“Disconnecting Russian banks from SWIFT means Russia will change payment channels. That risks weakening the influence of American and European institutions and will cause the creation of two distinct systems to limit sanctions in the future,” says Jean Diederich, Partner AZZANA Consulting, President of APSI and member of Digital Europe. Interview.
What is the impact of sanctions on payment systems and more particularly SWIFT?
Disconnecting Russia from SWIFT impacts businesses and financial institutions on both sides. However, the impacts of sanctions in relation to the concept of debit and credit must be differentiated. Of course, the sanctions imposed are aimed at blocking Russian assets in banks, but many financial institutions have also financed Russian companies and granted huge credits. This means that strict sanctions or a general disconnection from SWIFT would lead to difficulties, even the risk of default by certain European banks, whose outstanding Russian loans amount to more than $76 billion. Moreover, the short-term impact of sanctions on Russia is limited by the fact that they do not affect payment transactions in the Russian energy sector, Russia’s lifeblood and on which Europe largely depends. Therefore, payments denominated in euros and dollars continue to flow to Russia, which has even requested payments in rubles to counter the imposed sanctions. This seems to be a bad political idea that may change soon!
Can the international payment systems fundamentally change?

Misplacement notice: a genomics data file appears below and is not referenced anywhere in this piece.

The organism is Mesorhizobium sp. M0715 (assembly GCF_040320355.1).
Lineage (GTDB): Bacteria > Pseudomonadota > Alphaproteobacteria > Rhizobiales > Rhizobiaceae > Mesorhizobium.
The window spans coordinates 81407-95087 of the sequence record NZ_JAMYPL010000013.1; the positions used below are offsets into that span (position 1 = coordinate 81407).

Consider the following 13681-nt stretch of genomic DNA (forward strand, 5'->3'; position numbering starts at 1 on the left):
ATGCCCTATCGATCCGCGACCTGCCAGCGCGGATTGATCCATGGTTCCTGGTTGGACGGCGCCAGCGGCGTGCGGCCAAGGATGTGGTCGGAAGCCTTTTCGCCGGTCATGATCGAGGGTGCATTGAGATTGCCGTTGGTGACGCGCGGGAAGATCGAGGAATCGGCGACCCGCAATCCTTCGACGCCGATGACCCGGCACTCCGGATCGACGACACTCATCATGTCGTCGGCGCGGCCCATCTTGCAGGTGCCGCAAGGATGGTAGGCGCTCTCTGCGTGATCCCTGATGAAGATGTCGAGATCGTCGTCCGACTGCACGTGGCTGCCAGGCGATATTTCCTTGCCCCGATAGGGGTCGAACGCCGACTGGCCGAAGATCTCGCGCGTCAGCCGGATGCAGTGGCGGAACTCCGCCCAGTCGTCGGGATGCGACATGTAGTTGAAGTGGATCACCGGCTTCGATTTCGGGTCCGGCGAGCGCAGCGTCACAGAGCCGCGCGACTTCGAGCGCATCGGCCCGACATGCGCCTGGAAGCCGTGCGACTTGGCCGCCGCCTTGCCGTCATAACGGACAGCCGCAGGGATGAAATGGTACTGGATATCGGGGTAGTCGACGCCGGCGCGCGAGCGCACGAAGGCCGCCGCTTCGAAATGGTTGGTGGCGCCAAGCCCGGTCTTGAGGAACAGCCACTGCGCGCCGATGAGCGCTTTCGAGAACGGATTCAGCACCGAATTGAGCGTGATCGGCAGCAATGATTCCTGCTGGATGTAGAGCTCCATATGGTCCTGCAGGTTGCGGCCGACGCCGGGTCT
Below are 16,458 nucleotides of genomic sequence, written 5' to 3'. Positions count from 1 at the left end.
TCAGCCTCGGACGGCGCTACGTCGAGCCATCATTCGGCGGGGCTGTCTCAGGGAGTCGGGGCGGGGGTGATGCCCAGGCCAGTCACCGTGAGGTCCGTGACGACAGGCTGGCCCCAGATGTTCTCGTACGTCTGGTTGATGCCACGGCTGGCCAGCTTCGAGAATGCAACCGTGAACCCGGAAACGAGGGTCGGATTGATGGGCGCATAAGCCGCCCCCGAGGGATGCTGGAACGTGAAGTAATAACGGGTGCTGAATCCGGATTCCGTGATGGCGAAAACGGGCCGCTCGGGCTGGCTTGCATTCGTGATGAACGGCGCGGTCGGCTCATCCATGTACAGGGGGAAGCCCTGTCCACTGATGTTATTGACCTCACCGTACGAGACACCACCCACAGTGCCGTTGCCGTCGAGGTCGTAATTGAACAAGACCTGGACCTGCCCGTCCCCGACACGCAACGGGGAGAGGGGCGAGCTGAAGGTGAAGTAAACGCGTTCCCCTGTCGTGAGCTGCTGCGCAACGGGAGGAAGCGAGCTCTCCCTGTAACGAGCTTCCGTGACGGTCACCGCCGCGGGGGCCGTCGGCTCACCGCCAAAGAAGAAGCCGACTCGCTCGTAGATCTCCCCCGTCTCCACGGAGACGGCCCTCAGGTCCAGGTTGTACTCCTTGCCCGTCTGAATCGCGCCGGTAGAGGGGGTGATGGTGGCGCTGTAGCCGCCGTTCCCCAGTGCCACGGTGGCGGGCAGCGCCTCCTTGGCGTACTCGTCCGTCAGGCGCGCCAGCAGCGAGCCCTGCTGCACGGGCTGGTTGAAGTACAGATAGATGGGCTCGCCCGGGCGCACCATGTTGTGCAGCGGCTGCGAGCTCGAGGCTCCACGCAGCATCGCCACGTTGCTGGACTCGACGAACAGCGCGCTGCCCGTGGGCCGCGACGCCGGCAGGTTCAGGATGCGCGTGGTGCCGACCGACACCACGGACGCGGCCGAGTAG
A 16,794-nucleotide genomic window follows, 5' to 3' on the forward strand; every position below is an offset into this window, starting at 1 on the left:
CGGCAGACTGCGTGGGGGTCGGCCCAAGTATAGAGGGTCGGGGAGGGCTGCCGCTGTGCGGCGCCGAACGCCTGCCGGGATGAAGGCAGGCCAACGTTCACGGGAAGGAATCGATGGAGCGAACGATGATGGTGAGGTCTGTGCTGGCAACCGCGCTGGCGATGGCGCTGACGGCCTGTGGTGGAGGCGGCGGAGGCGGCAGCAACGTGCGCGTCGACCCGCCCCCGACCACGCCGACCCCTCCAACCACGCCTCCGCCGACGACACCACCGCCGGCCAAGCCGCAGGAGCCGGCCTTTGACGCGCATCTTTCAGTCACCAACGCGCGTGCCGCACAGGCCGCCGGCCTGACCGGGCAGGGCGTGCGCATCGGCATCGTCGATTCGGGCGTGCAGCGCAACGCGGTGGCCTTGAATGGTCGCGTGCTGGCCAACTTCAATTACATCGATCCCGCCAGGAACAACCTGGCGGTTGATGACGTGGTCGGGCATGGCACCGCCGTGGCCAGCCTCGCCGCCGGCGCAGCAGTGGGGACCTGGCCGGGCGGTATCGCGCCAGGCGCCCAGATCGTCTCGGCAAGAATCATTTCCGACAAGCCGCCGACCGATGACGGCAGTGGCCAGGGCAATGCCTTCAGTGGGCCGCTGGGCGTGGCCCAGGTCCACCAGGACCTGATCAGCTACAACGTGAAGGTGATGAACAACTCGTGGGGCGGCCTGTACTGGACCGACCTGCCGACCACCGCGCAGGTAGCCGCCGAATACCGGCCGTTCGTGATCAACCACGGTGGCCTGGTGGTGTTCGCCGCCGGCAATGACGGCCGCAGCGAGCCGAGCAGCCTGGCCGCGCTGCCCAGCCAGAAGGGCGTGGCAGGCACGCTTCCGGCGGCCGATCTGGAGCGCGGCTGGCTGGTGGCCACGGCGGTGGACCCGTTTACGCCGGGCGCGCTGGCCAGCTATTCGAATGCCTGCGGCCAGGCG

There is a risk because sanctions are likely to fundamentally change the geopolitics of cross-border payments. Since 2014, Russia has prepared for international sanctions by establishing its own payment infrastructure, the Russian SPFS financial message transfer system. Beijing is also set to dramatically accelerate efforts to establish new payment channels through the renminbi-denominated China-led China National Advanced Payment System (CNAPS) across Asia, including Russia. Knowing that more than 50% of Chinese exports to Russia were denominated in dollars in 2020, while two-thirds of Russian exports to China were denominated in euros, and most of the rest were denominated in dollars, one understands the disadvantage for our banks. So, by disconnecting Russian banks from SWIFT, trade between Russia and its main trading partner, China, will change payment channels, and given the current free fall of the ruble, the renminbi will probably be chosen as the new currency pivot. Consequently, this will gradually weaken the influence of American and European institutions in these regions and will risk the creation of two distinct systems to limit sanctions in the future. The question then arises: Will interoperability be guaranteed with current systems?
Is it possible that Russia is using cryptocurrencies to circumvent sanctions?
Indeed, some believe that Russia also uses cryptocurrencies to circumvent sanctions. Vladimir Putin had hinted that Russia had certain competitive advantages especially in mining transactions (that are dependent on the price of electricity) as well as having many IT experts in cryptocurrencies. But as China has banned cryptocurrencies, Beijing is likely to accelerate the deployment of its “central bank digital currency” (CBDC) to counter them and force Russia to adopt it instead of dollars or euros for its exchanges cross-border.
“A general disconnection from SWIFT would lead to difficulties, even the risk of default by certain European banks.”